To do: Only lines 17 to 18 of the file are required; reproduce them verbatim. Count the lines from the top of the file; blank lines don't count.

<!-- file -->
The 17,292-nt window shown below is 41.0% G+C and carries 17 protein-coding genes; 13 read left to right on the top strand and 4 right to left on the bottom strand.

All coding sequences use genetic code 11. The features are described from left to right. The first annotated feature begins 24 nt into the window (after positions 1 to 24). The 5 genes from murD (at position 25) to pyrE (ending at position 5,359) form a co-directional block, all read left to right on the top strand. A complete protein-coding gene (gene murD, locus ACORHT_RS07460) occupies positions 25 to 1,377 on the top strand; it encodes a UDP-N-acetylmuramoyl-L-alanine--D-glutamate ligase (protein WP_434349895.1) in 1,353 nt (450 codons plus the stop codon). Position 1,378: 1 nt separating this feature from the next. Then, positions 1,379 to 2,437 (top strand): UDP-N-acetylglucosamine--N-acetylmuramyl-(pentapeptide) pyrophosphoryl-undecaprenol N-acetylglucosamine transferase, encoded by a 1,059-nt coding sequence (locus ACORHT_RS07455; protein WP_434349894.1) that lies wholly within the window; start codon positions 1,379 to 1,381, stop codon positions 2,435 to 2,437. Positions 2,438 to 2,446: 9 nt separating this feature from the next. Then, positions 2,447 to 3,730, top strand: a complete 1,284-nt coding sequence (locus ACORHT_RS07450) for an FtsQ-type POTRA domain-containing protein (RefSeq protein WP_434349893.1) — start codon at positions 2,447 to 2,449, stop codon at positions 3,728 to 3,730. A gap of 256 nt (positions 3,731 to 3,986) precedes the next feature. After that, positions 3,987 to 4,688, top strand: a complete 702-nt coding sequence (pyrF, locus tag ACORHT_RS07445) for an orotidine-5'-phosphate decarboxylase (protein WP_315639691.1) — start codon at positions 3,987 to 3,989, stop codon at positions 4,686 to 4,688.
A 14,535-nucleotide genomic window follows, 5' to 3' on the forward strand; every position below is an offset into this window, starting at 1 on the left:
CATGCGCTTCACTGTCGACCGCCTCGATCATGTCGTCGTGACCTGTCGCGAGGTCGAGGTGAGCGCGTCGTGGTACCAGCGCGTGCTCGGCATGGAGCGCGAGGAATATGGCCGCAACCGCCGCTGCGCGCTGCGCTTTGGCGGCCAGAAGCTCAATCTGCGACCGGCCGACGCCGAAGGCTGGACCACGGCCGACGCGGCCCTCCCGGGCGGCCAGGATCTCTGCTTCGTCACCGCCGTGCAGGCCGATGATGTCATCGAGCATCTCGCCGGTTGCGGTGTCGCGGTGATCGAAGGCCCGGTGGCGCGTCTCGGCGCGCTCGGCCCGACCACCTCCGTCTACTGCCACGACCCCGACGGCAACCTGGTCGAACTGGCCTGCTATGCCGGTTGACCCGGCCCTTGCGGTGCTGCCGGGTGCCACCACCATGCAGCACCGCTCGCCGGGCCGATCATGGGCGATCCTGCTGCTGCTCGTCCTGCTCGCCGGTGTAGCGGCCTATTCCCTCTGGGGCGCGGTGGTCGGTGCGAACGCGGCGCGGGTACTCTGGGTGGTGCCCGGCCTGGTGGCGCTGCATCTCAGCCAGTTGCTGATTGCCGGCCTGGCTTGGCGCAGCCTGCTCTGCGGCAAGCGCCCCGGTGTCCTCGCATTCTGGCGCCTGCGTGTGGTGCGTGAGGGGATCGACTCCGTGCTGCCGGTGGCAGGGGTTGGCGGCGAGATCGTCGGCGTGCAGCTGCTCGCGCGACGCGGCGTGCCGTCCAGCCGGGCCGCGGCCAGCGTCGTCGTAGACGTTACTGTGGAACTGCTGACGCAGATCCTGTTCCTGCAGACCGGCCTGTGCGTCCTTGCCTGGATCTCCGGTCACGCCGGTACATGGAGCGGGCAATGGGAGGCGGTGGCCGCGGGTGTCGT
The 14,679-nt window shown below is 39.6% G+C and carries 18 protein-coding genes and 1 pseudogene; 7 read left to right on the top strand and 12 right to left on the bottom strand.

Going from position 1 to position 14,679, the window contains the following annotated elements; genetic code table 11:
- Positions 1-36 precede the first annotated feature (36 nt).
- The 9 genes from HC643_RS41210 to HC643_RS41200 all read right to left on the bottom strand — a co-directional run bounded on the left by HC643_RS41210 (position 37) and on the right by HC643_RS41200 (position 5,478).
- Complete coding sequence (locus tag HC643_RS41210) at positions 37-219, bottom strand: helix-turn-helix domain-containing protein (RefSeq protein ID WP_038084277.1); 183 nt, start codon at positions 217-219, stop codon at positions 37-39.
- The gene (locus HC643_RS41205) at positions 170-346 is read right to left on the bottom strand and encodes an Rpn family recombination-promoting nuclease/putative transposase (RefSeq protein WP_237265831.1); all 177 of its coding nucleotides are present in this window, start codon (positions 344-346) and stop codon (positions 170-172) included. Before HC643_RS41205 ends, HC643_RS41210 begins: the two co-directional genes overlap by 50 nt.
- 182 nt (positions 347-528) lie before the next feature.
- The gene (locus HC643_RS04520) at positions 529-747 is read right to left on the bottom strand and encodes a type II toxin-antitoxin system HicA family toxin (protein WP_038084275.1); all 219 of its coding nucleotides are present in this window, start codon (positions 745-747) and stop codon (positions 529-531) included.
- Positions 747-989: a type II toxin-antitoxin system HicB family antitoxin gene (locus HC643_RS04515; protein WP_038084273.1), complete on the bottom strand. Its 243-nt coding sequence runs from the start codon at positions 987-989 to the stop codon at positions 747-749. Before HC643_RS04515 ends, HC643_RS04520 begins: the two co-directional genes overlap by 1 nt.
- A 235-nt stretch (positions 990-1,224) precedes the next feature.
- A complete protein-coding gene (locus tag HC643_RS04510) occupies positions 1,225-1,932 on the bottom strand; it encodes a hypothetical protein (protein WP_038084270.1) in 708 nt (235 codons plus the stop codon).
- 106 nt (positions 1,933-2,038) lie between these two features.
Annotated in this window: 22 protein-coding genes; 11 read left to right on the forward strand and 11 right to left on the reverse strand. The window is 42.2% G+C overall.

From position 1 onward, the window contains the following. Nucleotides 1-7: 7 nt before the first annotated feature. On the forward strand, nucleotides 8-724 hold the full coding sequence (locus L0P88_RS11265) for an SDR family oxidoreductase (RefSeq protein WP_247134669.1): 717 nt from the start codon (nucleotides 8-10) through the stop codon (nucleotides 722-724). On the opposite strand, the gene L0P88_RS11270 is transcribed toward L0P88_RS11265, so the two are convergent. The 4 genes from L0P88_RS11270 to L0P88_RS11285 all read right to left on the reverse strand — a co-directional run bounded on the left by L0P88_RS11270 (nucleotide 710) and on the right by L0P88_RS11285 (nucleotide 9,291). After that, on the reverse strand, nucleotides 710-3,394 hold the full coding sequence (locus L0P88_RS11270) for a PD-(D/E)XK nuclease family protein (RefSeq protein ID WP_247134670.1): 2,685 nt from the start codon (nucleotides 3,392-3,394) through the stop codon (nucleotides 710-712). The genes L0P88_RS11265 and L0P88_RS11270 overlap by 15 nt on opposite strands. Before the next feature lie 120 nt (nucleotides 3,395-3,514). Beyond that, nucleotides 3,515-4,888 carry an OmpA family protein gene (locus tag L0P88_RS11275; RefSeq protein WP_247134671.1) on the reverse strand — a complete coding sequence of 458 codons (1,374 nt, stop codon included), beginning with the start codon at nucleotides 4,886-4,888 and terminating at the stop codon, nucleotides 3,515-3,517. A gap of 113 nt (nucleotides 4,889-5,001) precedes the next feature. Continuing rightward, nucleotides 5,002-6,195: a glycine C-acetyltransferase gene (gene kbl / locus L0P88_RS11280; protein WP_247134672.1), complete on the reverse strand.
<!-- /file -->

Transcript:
Annotated in this window: 22 protein-coding genes; 11 read left to right on the forward strand and 11 right to left on the reverse strand. The window is 42.2% G+C overall.

From position 1 onward, the window contains the following. Nucleotides 1-7: 7 nt before the first annotated feature. On the forward strand, nucleotides 8-724 hold the full coding sequence (locus L0P88_RS11265) for an SDR family oxidoreductase (RefSeq protein WP_247134669.1): 717 nt from the start codon (nucleotides 8-10) through the stop codon (nucleotides 722-724). On the opposite strand, the gene L0P88_RS11270 is transcribed toward L0P88_RS11265, so the two are convergent. The 4 genes from L0P88_RS11270 to L0P88_RS11285 all read right to left on the reverse strand — a co-directional run bounded on the left by L0P88_RS11270 (nucleotide 710) and on the right by L0P88_RS11285 (nucleotide 9,291). After that, on the reverse strand, nucleotides 710-3,394 hold the full coding sequence (locus L0P88_RS11270) for a PD-(D/E)XK nuclease family protein (RefSeq protein ID WP_247134670.1): 2,685 nt from the start codon (nucleotides 3,392-3,394) through the stop codon (nucleotides 710-712). The genes L0P88_RS11265 and L0P88_RS11270 overlap by 15 nt on opposite strands. Before the next feature lie 120 nt (nucleotides 3,395-3,514). Beyond that, nucleotides 3,515-4,888 carry an OmpA family protein gene (locus tag L0P88_RS11275; RefSeq protein WP_247134671.1) on the reverse strand — a complete coding sequence of 458 codons (1,374 nt, stop codon included), beginning with the start codon at nucleotides 4,886-4,888 and terminating at the stop codon, nucleotides 3,515-3,517. A gap of 113 nt (nucleotides 4,889-5,001) precedes the next feature. Continuing rightward, nucleotides 5,002-6,195: a glycine C-acetyltransferase gene (gene kbl / locus L0P88_RS11280; protein WP_247134672.1), complete on the reverse strand.